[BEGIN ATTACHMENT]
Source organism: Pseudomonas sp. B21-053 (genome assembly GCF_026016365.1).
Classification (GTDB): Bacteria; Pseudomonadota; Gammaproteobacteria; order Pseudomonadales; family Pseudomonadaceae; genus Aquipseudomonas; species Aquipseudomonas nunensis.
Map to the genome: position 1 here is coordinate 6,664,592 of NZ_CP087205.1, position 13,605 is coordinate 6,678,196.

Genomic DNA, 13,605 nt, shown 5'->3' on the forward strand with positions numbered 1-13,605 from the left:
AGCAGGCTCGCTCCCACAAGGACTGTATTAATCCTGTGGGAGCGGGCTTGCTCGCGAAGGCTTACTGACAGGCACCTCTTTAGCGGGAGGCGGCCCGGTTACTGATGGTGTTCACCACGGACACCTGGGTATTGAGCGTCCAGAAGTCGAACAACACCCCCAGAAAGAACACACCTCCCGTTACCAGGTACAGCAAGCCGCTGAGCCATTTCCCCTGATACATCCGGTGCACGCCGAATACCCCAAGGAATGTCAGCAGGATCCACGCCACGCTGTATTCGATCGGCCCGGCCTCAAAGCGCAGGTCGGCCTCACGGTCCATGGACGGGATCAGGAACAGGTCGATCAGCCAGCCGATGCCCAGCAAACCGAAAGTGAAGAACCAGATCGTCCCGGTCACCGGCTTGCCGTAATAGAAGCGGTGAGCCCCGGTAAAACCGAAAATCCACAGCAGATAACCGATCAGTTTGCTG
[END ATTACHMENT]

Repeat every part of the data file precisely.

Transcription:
Source organism: Pseudomonas sp. B21-053 (genome assembly GCF_026016365.1).
Classification (GTDB): Bacteria; Pseudomonadota; Gammaproteobacteria; order Pseudomonadales; family Pseudomonadaceae; genus Aquipseudomonas; species Aquipseudomonas nunensis.
Map to the genome: position 1 here is coordinate 6,664,592 of NZ_CP087205.1, position 13,605 is coordinate 6,678,196.

Genomic DNA, 13,605 nt, shown 5'->3' on the forward strand with positions numbered 1-13,605 from the left:
AGCAGGCTCGCTCCCACAAGGACTGTATTAATCCTGTGGGAGCGGGCTTGCTCGCGAAGGCTTACTGACAGGCACCTCTTTAGCGGGAGGCGGCCCGGTTACTGATGGTGTTCACCACGGACACCTGGGTATTGAGCGTCCAGAAGTCGAACAACACCCCCAGAAAGAACACACCTCCCGTTACCAGGTACAGCAAGCCGCTGAGCCATTTCCCCTGATACATCCGGTGCACGCCGAATACCCCAAGGAATGTCAGCAGGATCCACGCCACGCTGTATTCGATCGGCCCGGCCTCAAAGCGCAGGTCGGCCTCACGGTCCATGGACGGGATCAGGAACAGGTCGATCAGCCAGCCGATGCCCAGCAAACCGAAAGTGAAGAACCAGATCGTCCCGGTCACCGGCTTGCCGTAATAGAAGCGGTGAGCCCCGGTAAAACCGAAAATCCACAGCAGATAACCGATCAGTTTGCTG